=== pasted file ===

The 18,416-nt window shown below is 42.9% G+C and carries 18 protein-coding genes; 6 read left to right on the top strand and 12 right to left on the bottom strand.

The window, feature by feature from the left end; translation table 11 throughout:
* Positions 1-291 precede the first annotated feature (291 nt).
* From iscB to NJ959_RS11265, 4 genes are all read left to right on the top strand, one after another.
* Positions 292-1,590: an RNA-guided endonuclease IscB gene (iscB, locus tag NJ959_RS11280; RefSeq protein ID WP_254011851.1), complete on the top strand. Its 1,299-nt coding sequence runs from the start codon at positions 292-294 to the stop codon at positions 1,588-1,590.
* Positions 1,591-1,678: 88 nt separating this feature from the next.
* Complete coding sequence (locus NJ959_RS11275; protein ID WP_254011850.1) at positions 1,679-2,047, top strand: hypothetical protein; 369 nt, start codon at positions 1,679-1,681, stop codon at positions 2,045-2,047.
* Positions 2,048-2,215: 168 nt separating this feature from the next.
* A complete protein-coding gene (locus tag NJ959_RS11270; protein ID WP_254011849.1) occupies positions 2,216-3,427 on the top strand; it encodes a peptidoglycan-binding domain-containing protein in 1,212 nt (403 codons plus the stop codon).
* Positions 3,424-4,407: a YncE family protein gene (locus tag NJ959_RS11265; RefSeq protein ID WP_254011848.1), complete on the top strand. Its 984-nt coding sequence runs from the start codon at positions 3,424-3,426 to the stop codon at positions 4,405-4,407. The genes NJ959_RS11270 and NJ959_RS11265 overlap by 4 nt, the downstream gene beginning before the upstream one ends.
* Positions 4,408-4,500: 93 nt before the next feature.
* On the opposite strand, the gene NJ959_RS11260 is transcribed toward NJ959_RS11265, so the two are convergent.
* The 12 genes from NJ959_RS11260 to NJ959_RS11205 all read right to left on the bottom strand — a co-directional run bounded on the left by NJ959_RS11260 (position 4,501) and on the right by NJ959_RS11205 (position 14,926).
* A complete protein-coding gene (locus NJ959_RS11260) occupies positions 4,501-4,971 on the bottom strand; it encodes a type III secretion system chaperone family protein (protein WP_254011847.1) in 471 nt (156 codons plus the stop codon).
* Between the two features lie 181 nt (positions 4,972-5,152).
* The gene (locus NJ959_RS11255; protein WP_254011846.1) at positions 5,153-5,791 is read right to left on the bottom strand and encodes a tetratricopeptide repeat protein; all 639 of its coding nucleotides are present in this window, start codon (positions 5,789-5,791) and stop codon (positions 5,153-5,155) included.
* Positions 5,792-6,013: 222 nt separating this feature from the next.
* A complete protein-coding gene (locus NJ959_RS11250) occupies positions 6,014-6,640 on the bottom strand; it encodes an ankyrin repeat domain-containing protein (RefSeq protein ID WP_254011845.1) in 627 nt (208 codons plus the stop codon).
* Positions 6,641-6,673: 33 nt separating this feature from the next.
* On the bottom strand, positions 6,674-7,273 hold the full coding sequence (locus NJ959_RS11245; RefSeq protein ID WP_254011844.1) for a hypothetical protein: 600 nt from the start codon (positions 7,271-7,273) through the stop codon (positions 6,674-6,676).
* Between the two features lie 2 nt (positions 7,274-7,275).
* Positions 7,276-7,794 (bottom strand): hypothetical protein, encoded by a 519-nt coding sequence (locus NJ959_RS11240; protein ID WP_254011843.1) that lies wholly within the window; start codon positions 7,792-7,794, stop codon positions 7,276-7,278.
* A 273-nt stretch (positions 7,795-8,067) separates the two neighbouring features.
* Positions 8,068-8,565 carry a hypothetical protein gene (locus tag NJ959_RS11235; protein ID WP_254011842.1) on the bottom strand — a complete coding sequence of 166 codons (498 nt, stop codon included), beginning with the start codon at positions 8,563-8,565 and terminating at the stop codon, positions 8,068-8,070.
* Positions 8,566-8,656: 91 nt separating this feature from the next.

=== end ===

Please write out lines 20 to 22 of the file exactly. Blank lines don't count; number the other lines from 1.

* On the bottom strand, positions 6,674-7,273 hold the full coding sequence (locus NJ959_RS11245; RefSeq protein ID WP_254011844.1) for a hypothetical protein: 600 nt from the start codon (positions 7,271-7,273) through the stop codon (positions 6,674-6,676).
* Between the two features lie 2 nt (positions 7,274-7,275).
* Positions 7,276-7,794 (bottom strand): hypothetical protein, encoded by a 519-nt coding sequence (locus NJ959_RS11240; protein ID WP_254011843.1) that lies wholly within the window; start codon positions 7,792-7,794, stop codon positions 7,276-7,278.